The Board of Education continues to draw big crowds this year, but I wouldn't say that's because of rave reviews and boffo performances. They played to overflow crowds this week. It's too bad they can't do charity performances because this would have gone a long way towards meeting a philanthropic goal. (Funding paraeductaors, for instance?)
Here's the deal: just when you thought they couldn't offend any one else, the school system proposes taking the Jewish High Holy Days off of the school calendar as official days off from school. Lisa Philip covers it here. This was pretty much an invitation to a standing room only sort of response, with people in matching t-shirts vying for their three minutes to express concern and dismay. And they weren't all Jewish, either.
In general, the Board is respectful to the overflow crowds who turn out in matching t-shirts. (Except for these folks. Wonder why?) So I am guessing that they weren't on the receiving end of typical Board member comments depicting them as "selfish" "me, me me" "them" or "too white and privileged to understand." Did anyone suggest they needed an advanced degree to understand the calendar? I hope not.
I find it odd that some members say that we can't add any days off which are specifically religion-based. The fact that Christmas and the days surrounding Easter are state-mandated does not in any way obscure the fact that they are Christian holidays. Our school system calendar has a deeply entrenched Christian default mechanism, and everyone knows it.
So now other religions come along asking for some of the same kind of respect and it looks to me as though the response is to freeze everyone out. And that means, apparently, backing up the truck and getting rid of the Jewish holidays, too, so that everyone is equally disrespected. Except the Christians.
I identify as a Christian (some days more than others) and I love getting Christmas off. When I had a church job, having Good Friday off was essential. And recovery from a Holy Week with as many as seven sung services made Easter Monday bliss. But it would be the height of selfishness to ignore that my religious/cultural heritage is favored by the state and those of others are deemed irrelevant. If we are going to say "all or nothing", then we need to be even-handed all the way around.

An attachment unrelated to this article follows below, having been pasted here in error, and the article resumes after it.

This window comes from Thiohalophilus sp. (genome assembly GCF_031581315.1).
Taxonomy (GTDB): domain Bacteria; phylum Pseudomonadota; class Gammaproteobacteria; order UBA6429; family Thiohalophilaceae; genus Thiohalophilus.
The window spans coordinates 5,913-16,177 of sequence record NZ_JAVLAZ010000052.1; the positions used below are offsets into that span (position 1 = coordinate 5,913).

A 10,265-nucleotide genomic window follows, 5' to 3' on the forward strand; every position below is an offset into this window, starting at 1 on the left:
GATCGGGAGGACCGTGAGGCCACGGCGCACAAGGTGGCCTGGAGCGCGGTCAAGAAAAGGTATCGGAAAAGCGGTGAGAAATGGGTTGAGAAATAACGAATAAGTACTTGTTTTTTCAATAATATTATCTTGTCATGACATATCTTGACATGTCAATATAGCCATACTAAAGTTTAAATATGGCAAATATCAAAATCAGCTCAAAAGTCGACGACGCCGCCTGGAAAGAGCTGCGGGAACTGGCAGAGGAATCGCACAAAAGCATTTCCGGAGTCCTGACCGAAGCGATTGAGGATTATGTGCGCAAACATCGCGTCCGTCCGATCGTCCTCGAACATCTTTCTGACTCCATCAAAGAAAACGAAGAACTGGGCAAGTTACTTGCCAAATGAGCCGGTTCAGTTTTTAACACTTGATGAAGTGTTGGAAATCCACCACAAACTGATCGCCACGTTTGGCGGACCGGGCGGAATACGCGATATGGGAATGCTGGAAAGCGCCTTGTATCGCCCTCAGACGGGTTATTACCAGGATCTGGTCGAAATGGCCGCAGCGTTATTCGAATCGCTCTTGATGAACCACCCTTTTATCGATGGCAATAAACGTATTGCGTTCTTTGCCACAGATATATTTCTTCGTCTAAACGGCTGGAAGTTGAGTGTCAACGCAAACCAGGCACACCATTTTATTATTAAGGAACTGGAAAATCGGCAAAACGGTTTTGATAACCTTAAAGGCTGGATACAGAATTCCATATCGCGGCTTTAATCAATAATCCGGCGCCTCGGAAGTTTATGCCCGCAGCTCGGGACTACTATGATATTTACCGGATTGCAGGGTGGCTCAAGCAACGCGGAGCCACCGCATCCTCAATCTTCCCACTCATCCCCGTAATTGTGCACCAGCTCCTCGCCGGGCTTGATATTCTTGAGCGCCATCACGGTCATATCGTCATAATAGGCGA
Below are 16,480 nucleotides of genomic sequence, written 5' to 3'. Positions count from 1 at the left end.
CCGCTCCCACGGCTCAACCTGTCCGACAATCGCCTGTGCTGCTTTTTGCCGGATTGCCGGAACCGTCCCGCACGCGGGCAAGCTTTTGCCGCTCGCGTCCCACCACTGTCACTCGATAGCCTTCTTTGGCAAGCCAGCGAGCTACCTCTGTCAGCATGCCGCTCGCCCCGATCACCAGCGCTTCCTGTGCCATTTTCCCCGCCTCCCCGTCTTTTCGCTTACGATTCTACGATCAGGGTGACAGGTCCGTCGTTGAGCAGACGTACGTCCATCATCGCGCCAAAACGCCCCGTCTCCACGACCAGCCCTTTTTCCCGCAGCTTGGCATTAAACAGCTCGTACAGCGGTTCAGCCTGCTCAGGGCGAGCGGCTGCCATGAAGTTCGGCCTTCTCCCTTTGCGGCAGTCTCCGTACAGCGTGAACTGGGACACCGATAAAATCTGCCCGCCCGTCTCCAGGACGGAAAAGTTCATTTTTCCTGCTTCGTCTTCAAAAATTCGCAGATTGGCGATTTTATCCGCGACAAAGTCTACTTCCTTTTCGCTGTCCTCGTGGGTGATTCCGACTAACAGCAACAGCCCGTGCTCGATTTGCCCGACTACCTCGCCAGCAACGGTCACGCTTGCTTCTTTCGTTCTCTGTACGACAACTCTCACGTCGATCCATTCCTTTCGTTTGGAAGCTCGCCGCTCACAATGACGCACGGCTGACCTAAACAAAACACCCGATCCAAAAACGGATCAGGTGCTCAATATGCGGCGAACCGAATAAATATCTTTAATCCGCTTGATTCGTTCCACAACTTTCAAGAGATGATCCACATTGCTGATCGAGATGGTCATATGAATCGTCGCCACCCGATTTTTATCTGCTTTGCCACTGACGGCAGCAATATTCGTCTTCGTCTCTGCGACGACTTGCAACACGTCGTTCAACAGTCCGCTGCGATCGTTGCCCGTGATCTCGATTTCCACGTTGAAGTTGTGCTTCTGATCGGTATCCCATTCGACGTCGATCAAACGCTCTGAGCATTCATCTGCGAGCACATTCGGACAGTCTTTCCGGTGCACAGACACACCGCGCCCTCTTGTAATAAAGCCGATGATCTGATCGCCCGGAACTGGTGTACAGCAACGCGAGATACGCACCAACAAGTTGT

Board member Cindy Vaillancourt has been encouraging discussion on this issue on her Facebook page. The conversation has been both fascinating and respectful. One comment struck me. In response to modifying the educational approach on school days where a portion of the student body is absent due to religious observance, one person said:
Sounds like my kid is getting a degraded educational experience because of somebody else's religion.
What about all the non-Christians in our community who live with our Christian-centric calendar? What if they felt that way? Would it matter? Does Christianity matter only as long as it rules as a majority religion and draws the bigger numbers? Are other religions in our community less worthy of institutional respect because of their minority status?
The only certainty I am able to draw from all this is that, while you are educating yourself about the upcoming Board of Election race, you should give priority to candidates who are willing to engage in conversations about the difficult issues. If you find one that says that you don't matter, or that nothing can be done, just move on.
The time is long past to remove such people from the equation.